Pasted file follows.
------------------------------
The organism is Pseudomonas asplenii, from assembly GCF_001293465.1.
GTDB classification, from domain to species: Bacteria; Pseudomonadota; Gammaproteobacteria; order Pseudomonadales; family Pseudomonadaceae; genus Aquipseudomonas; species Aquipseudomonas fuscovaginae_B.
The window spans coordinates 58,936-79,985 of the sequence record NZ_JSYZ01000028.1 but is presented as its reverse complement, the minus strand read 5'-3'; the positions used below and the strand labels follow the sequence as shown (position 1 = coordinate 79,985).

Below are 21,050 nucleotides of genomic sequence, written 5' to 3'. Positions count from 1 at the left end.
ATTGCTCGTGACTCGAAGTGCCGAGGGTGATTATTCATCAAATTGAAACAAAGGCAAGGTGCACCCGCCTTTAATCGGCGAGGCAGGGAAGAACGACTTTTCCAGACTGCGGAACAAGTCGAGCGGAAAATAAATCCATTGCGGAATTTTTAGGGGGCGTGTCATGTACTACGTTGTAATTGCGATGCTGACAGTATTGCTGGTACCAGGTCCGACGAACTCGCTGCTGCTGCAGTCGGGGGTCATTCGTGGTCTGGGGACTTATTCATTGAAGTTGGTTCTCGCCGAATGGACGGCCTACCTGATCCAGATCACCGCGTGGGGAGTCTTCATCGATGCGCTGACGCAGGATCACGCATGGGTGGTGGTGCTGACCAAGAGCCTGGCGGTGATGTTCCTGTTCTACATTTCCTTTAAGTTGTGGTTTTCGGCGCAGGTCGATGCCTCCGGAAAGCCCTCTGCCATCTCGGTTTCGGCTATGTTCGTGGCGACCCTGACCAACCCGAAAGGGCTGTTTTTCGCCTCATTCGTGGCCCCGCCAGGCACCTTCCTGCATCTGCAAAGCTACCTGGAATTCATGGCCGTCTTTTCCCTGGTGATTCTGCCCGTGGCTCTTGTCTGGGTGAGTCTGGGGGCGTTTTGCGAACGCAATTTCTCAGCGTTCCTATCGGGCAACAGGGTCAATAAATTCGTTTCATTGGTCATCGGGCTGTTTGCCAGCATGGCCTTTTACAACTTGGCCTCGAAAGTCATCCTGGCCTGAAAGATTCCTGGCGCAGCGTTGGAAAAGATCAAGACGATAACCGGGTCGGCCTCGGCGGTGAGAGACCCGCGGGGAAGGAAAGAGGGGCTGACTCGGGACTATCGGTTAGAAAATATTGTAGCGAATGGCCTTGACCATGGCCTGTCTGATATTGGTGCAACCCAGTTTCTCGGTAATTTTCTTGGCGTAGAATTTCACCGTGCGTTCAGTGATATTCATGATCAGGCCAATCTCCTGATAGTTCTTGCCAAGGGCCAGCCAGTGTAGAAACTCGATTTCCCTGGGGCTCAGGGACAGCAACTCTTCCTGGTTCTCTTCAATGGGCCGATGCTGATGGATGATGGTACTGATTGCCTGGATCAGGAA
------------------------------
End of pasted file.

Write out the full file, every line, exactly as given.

The organism is Pseudomonas asplenii, from assembly GCF_001293465.1.
GTDB classification, from domain to species: Bacteria; Pseudomonadota; Gammaproteobacteria; order Pseudomonadales; family Pseudomonadaceae; genus Aquipseudomonas; species Aquipseudomonas fuscovaginae_B.
The window spans coordinates 58,936-79,985 of the sequence record NZ_JSYZ01000028.1 but is presented as its reverse complement, the minus strand read 5'-3'; the positions used below and the strand labels follow the sequence as shown (position 1 = coordinate 79,985).

Below are 21,050 nucleotides of genomic sequence, written 5' to 3'. Positions count from 1 at the left end.
ATTGCTCGTGACTCGAAGTGCCGAGGGTGATTATTCATCAAATTGAAACAAAGGCAAGGTGCACCCGCCTTTAATCGGCGAGGCAGGGAAGAACGACTTTTCCAGACTGCGGAACAAGTCGAGCGGAAAATAAATCCATTGCGGAATTTTTAGGGGGCGTGTCATGTACTACGTTGTAATTGCGATGCTGACAGTATTGCTGGTACCAGGTCCGACGAACTCGCTGCTGCTGCAGTCGGGGGTCATTCGTGGTCTGGGGACTTATTCATTGAAGTTGGTTCTCGCCGAATGGACGGCCTACCTGATCCAGATCACCGCGTGGGGAGTCTTCATCGATGCGCTGACGCAGGATCACGCATGGGTGGTGGTGCTGACCAAGAGCCTGGCGGTGATGTTCCTGTTCTACATTTCCTTTAAGTTGTGGTTTTCGGCGCAGGTCGATGCCTCCGGAAAGCCCTCTGCCATCTCGGTTTCGGCTATGTTCGTGGCGACCCTGACCAACCCGAAAGGGCTGTTTTTCGCCTCATTCGTGGCCCCGCCAGGCACCTTCCTGCATCTGCAAAGCTACCTGGAATTCATGGCCGTCTTTTCCCTGGTGATTCTGCCCGTGGCTCTTGTCTGGGTGAGTCTGGGGGCGTTTTGCGAACGCAATTTCTCAGCGTTCCTATCGGGCAACAGGGTCAATAAATTCGTTTCATTGGTCATCGGGCTGTTTGCCAGCATGGCCTTTTACAACTTGGCCTCGAAAGTCATCCTGGCCTGAAAGATTCCTGGCGCAGCGTTGGAAAAGATCAAGACGATAACCGGGTCGGCCTCGGCGGTGAGAGACCCGCGGGGAAGGAAAGAGGGGCTGACTCGGGACTATCGGTTAGAAAATATTGTAGCGAATGGCCTTGACCATGGCCTGTCTGATATTGGTGCAACCCAGTTTCTCGGTAATTTTCTTGGCGTAGAATTTCACCGTGCGTTCAGTGATATTCATGATCAGGCCAATCTCCTGATAGTTCTTGCCAAGGGCCAGCCAGTGTAGAAACTCGATTTCCCTGGGGCTCAGGGACAGCAACTCTTCCTGGTTCTCTTCAATGGGCCGATGCTGATGGATGATGGTACTGATTGCCTGGATCAGGAA